Currently, the tech firm employs about 450 “Snaggers” across its offices in Rosslyn; Richmond; Oakland, California and Charleston, South Carolina.

“Selecting an office location is really about choosing a community to be a part of,” said Viyas Sundaram, Snagajob’s Chief Revenue Officer, in a statement. “Arlington, and the larger D.C. metro area, has a thriving startup and tech community that we are excited to be a part of and support. I am looking forward to aggressively growing our team here to complement our other offices as we expand our footprint nationally.”

Check out some more photos of Snagajob’s new Rosslyn offices below.

by Buzz McClain — January 2, 2017 at 12:15 pm 0

Startup Monday header

Sponsored by Monday Properties and written by ARLnow.com, Startup Monday is a weekly column that profiles Arlington-based startups and their founders, plus other local technology happenings. The Ground Floor, Monday’s office space for young companies in Rosslyn, is now open. The Metro-accessible space features a 5,000-square-foot common area that includes a kitchen, lounge area, collaborative meeting spaces, and a stage for formal presentations.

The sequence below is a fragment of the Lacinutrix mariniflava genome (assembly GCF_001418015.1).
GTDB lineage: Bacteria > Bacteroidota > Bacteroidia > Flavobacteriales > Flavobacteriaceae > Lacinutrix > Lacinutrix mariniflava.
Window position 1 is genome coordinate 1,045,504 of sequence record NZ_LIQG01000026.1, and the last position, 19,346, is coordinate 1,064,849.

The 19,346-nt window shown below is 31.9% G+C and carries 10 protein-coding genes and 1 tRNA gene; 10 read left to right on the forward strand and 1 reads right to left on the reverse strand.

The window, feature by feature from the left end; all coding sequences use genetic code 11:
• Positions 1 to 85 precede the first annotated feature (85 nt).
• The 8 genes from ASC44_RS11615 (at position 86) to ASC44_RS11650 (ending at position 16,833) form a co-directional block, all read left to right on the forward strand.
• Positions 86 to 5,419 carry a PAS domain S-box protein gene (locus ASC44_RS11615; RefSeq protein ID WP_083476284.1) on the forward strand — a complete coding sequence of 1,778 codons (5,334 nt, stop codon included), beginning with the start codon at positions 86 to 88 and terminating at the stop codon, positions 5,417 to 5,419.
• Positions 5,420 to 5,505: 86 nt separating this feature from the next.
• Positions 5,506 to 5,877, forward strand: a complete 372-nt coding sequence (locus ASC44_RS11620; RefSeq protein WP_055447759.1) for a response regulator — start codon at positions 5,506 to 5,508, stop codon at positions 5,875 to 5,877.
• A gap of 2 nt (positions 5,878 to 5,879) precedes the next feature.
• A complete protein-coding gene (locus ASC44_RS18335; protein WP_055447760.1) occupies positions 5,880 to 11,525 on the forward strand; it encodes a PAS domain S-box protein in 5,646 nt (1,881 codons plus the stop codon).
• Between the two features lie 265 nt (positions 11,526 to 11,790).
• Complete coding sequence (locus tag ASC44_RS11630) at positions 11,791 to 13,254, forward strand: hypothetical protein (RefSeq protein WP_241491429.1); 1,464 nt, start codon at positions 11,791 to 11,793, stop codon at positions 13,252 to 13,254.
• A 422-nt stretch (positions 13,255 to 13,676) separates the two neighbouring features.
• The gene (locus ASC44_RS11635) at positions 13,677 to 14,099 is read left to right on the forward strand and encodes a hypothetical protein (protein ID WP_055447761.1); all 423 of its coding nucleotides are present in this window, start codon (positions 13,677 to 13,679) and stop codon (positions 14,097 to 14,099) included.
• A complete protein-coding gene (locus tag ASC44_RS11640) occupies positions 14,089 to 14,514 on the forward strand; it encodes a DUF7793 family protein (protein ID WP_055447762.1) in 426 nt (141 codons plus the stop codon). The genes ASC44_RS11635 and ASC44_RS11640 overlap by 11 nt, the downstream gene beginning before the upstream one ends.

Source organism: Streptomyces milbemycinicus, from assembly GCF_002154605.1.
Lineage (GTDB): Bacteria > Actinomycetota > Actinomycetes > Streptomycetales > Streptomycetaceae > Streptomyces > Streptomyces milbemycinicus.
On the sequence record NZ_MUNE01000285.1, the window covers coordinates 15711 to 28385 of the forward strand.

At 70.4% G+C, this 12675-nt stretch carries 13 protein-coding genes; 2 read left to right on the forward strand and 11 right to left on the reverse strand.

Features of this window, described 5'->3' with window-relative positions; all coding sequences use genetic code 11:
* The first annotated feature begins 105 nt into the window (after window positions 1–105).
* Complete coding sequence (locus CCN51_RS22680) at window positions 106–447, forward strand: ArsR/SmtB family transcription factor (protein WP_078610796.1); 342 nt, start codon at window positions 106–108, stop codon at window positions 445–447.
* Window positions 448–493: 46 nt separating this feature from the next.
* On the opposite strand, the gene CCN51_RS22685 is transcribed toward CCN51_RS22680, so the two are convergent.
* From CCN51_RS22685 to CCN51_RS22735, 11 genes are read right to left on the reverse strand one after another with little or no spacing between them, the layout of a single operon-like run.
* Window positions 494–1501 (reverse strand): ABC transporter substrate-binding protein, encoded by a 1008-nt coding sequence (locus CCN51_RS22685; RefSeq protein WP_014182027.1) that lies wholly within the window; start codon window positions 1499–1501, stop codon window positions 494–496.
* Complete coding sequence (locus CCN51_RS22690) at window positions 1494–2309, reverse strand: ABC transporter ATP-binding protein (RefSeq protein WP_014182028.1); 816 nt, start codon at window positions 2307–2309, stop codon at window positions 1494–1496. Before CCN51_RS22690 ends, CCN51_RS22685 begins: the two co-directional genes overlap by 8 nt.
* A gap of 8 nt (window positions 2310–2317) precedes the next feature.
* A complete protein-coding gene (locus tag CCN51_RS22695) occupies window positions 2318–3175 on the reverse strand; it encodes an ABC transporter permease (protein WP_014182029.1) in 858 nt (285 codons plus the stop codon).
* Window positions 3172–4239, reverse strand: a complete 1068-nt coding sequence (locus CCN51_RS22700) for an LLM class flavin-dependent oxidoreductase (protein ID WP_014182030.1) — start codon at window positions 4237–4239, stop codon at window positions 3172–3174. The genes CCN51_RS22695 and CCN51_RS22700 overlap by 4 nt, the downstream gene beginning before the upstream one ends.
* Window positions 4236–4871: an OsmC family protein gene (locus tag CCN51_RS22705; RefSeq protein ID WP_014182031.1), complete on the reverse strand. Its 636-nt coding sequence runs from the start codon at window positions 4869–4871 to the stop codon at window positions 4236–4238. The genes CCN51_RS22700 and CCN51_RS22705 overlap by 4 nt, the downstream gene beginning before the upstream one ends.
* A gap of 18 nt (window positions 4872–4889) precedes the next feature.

When and if more manufacturing jobs start returning to the U.S., MicroBenefits will be on hand to provide “front-line workers” with a useful tool that helps them work safer and more efficiently, provides training and a pathway for advancement, and creates powerful communication capabilities between the workers and management.

MicroBenefits US staffThe Arlington-based startup, with U.S. operations headquartered in Crystal City’s 1776 business incubator, is already in operation in factories in China. Vietnam is coming online soon; factories in the Philippines are slated for early 2017.

“We’re making English and Spanish versions of the app and we’ll enter different markets [in those languages] as we have opportunities with different brands,” said Mason Chenn, director of business development.

So what does MicroBenefits do for those front-line workers? But first, what is a front-line worker?

“A front-line worker is the person who is assembling your smartphone or your speakers, or is sewing the shirts you are buying from a brand that you know,” he said. “They’re the person putting the stitches together or screwing the screws into the device.”